The Forestry Forum is sponsored in part by:

iDRY Vacuum Kilns


Forestry Forum
Sponsored by:


TimberKing Sawmills



Toll Free 1-800-582-0470

LogRite Tools



Norwood Industries Inc.




Your source for Portable Sawmills, Edgers, Resaws, Sharpeners, Setters, Bandsaw Blades and Sawmill Parts

EZ Boardwalk Sawmills. More Saw For Less Money!

STIHLDealers.com sponsored by Northeast STIHL


Woodland Sawmills

Peterson Swingmills

 KASCO SharpTech WoodMaxx Blades

Turbosawmill

Sawmill Exchange

Michigan Firewood, your BRUTE FORCE Authorized Dealer

Baker Products

ECHO-Bearcat

iDRY Wood Lumber Vacuum Drying for everyon

Nyle Kiln Dry Systems

Chainsawr, The Worlds Largest Inventory of Chainsaw Parts

Smith Sawmill Service



Author Topic: Ash?  (Read 406 times)

0 Members and 1 Guest are viewing this topic.

Offline sum1

  • member
  • *
  • Posts: 8
  • I'm new!
    • Share Post
Ash?
« on: January 06, 2021, 09:13:30 PM »
I grew up in an area with no ash trees so I'm not sure how to identify them.

Pictures are from Manitoba Canada. I'm thinking it's an ash tree of some sort? 

What's an easy way to identify black poplar(cottonwood) from ash in the winner time the bark kind of looks the same to me.

 

 

 

Offline SwampDonkey

  • Forester
  • *
  • Posts: 39091
  • Age: 53
  • Location: Centreville, NB
  • Gender: Male
  • Large Tooth
    • Share Post
Re: Ash?
« Reply #1 on: January 07, 2021, 04:18:39 AM »
That is a willow, I see willow leaves. Long slender, pointy. :)

Balm-of-Gilead, Balsam Poplar have sticky buds, that have an aromatic resin. Branch tips are very flexible and bend easy. Alternate branching. Twigs round in cross section. Leaves ovate shape base up to a pointed tip. Smooth grey-green bark young, becoming orange and furrowed at old age.

eastern cottonwood have slightly sticky buds, twigs not round in cross section. Triangular shape leaves. Grey bark young become deeply furrowed.

Ash have blunt terminal buds with 2 large leaf scars below, branch tips are stout and stiff. Opposite branching and open. Compound leaf with many leaflets up the main axis, with terminal leaflet. Brown bark, becoming rough at a young age.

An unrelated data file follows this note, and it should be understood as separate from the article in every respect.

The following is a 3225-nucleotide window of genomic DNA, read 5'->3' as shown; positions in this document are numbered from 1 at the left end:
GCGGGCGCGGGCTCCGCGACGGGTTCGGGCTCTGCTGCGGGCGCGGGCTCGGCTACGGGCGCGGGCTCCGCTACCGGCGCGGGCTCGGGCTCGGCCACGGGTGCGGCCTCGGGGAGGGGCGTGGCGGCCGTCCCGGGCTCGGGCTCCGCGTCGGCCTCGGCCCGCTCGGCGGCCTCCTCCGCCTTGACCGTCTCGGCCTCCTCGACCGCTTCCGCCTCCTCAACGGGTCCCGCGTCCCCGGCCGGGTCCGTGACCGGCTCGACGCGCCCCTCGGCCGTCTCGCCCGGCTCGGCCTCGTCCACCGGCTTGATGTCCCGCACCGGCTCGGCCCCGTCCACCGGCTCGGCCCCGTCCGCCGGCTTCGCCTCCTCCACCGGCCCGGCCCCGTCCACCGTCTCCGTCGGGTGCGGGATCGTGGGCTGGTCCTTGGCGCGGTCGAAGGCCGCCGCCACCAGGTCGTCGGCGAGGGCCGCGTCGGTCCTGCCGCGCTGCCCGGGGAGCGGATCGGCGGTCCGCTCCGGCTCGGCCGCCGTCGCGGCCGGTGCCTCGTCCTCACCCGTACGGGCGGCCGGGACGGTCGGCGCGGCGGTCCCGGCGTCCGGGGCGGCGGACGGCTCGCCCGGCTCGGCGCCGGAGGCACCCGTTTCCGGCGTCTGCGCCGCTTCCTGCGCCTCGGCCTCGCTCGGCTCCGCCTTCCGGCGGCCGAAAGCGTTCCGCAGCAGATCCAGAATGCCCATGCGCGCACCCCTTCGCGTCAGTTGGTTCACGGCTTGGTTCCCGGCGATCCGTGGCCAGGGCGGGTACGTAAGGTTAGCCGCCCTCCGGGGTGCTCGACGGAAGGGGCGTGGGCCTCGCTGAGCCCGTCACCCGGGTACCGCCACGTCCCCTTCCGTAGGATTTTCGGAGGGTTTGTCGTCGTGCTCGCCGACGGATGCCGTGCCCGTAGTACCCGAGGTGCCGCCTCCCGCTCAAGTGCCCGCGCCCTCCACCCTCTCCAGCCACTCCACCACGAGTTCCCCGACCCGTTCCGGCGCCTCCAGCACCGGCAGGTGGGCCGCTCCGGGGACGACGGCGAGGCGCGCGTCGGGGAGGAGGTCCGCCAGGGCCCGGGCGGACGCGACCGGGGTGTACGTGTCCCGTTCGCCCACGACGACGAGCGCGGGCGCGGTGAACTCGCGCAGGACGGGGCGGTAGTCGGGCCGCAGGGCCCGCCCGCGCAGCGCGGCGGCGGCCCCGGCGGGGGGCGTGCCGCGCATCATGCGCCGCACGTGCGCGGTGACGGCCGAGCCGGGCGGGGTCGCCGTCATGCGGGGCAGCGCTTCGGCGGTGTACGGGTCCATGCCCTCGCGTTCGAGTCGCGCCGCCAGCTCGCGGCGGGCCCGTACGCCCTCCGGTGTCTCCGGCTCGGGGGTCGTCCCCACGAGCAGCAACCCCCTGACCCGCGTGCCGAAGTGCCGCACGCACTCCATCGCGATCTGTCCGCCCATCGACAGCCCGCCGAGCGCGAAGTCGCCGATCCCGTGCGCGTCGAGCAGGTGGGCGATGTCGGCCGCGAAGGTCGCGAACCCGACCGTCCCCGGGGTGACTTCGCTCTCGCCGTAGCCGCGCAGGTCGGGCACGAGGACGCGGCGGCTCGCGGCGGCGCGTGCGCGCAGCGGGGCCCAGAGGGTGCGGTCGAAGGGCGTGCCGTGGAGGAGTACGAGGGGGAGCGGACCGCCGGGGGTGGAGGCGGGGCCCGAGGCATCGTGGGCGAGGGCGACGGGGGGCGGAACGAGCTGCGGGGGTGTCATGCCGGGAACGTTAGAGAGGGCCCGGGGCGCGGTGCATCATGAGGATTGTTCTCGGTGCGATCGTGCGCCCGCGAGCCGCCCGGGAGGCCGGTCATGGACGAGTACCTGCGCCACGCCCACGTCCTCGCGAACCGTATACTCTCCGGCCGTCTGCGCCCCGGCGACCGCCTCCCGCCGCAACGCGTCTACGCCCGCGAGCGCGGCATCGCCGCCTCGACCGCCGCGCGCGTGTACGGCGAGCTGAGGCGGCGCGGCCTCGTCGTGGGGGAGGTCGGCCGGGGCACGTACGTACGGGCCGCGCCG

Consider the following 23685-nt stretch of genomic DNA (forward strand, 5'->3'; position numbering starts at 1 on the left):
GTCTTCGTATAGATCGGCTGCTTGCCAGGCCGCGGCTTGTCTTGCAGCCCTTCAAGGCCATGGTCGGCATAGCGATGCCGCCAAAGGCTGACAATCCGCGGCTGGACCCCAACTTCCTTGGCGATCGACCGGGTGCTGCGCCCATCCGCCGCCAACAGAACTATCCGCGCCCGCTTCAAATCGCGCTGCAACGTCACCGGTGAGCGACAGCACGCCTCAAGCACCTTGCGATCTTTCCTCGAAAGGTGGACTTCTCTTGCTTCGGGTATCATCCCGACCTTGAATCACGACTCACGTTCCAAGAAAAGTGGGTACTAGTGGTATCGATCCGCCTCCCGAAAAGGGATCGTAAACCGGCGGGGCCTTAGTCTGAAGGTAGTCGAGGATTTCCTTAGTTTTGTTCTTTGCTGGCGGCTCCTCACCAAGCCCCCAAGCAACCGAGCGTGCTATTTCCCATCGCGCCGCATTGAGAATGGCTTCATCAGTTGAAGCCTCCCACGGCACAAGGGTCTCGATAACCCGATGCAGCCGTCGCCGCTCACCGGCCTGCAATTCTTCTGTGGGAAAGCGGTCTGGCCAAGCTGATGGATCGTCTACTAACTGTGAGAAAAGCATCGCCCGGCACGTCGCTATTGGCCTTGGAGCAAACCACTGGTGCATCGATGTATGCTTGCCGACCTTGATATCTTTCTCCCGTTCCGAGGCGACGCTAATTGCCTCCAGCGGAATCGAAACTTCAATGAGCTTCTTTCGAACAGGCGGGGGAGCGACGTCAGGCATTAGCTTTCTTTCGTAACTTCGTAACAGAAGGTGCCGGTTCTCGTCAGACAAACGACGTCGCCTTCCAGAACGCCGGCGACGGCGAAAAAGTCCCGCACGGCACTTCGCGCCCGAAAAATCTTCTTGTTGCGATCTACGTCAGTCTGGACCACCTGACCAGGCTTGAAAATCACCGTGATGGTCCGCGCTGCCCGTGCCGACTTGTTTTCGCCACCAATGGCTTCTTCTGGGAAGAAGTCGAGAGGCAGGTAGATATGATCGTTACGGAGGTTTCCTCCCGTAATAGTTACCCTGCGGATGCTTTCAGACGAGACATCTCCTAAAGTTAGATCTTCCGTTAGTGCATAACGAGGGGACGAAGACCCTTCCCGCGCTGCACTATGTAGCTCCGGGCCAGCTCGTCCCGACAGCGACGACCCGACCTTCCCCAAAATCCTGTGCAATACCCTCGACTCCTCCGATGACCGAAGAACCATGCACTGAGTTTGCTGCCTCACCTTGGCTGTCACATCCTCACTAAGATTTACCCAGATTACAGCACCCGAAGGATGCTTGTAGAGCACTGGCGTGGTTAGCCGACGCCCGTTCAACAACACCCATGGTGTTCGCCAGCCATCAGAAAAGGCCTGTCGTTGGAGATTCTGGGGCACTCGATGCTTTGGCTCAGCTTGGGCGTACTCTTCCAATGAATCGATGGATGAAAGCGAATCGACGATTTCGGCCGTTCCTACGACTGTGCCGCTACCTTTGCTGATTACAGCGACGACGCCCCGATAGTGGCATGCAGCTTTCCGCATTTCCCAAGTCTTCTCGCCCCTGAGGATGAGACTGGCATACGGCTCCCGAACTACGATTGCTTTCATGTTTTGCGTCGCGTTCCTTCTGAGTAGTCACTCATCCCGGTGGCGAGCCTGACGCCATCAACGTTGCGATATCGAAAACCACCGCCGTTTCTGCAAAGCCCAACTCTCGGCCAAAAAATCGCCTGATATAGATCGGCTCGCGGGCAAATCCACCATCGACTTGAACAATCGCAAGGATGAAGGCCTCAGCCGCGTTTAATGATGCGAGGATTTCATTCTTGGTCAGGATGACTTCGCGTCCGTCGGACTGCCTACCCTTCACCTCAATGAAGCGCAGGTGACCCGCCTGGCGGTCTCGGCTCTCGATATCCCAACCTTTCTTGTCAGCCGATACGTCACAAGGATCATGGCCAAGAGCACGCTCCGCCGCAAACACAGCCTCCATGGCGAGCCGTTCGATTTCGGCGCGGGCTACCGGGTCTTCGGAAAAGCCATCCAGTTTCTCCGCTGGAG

One of my most cherished books.

Native Trees of Canada
No amount of belief makes something a fact. James Randi

Offline firefighter ontheside

  • Senior Member x2
  • *****
  • Posts: 2394
  • Age: 47
  • Location: DeSoto MO
  • Gender: Male
  • I like trees.
    • Share Post
Re: Ash?
« Reply #2 on: January 07, 2021, 05:30:53 PM »
My thought was willow when I looked at the bark.
Woodmizer LT15
Kubota Grand L4200
Stihl 025 and MS291
2017 F350 Diesel 4WD
Kawasaki Mule 4010

Offline SwampDonkey

  • Forester
  • *
  • Posts: 39091
  • Age: 53
  • Location: Centreville, NB
  • Gender: Male
  • Large Tooth
    • Share Post
Re: Ash?
« Reply #3 on: January 07, 2021, 05:38:19 PM »
Most our willow up around here are the size of small alders. Bark gets rough, but not big enough to get deep furrows. You get one once in awhile the size of small aspen, but no bark that rough, but same pattern to the bark though. The moose destroy them, quite literally before they can get very big. They will ruin an entire grove, breaking them in half. Young moose I think need it if I recall.
No amount of belief makes something a fact. James Randi

Offline mmtrees

  • member
  • *
  • Posts: 20
  • Age: 41
  • Location: Brantford
  • Gender: Male
  • There's no time for later
    • Share Post
    • M & M Tree Service
Re: Ash?
« Reply #4 on: January 11, 2021, 11:15:47 AM »
Salix alba 'Tristis' - Weeping Golden Willow?


Share via delicious Share via digg Share via facebook Share via linkedin Share via pinterest Share via reddit Share via stumble Share via tumblr Share via twitter
 


Powered by EzPortal